Another challenge lies in more complex machine-processing applications. Vision systems don't recognize many patterns that are perfectly obvious to the human. St. Amant noted that system developers could have a hard time figuring out how an application failed when a problem arises from the machine recognizing patterns differently from what we would expect. A related problem arises from the way people interpret 2D representation of 3D objects. Applications that must interpret the spatial relationships of 3D objects require considerable processing power — for example, to determine the relative depth of two objects that appear near each other on the 2D screen. Consequently, Sikuli's performance might degrade with 3D gaming environments and environments where spatial relationships between objects are important.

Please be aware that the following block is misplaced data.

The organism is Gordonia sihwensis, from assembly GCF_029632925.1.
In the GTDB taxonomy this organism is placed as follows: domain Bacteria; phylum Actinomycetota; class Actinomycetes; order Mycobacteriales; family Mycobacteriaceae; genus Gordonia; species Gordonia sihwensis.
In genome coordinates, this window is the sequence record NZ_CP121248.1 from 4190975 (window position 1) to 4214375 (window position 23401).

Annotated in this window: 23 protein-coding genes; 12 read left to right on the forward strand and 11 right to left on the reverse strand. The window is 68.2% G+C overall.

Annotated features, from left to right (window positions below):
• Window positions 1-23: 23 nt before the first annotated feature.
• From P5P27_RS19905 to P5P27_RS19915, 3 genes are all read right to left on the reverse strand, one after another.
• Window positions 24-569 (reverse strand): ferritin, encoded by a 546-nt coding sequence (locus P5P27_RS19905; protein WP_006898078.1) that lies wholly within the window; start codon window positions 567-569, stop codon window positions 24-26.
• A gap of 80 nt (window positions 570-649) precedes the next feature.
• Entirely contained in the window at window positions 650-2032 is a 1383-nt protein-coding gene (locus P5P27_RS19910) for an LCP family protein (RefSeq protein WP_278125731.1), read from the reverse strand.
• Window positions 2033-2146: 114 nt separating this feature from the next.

"Dealing with moving, animated objects was hard," St. Amant added. "Screen-capture tools work with snapshots, and it's not always easy to track objects by sampling them. These problems can be overcome, but it will take a lot of time and work."
The Sikuli development team envisions the technology underlying a wide variety of applications. It could help improve program documentation and tutorials. It could also help automate user interactions with PCs and Web-based applications as well as the interface between the two. Applications based on Webcam monitors could, for example, alert a parent if a baby rolls onto its stomach.
St. Amant sees developers using Sikuli to create application add-ons without having to access source code. He also envisions improved accessibility for blind users through the identification of application icons on the basis of their appearance and for users with physical limitations through tracking and guiding uneven mouse movements to small targets. It could also enable more robust and capable macro recording, independent of applications.
"Sikuli is mainly a research project and aims to inspire new ways to apply computer vision in everyday tasks," said Yeh. "We'd like to keep it open source and make it free to all."
To give Sikuli a try, go to groups.csail.mit.edu/uid/sikuli.
George Lawton is a freelance technology writer based in Guerneville, California. Contact him at http://glawton.com.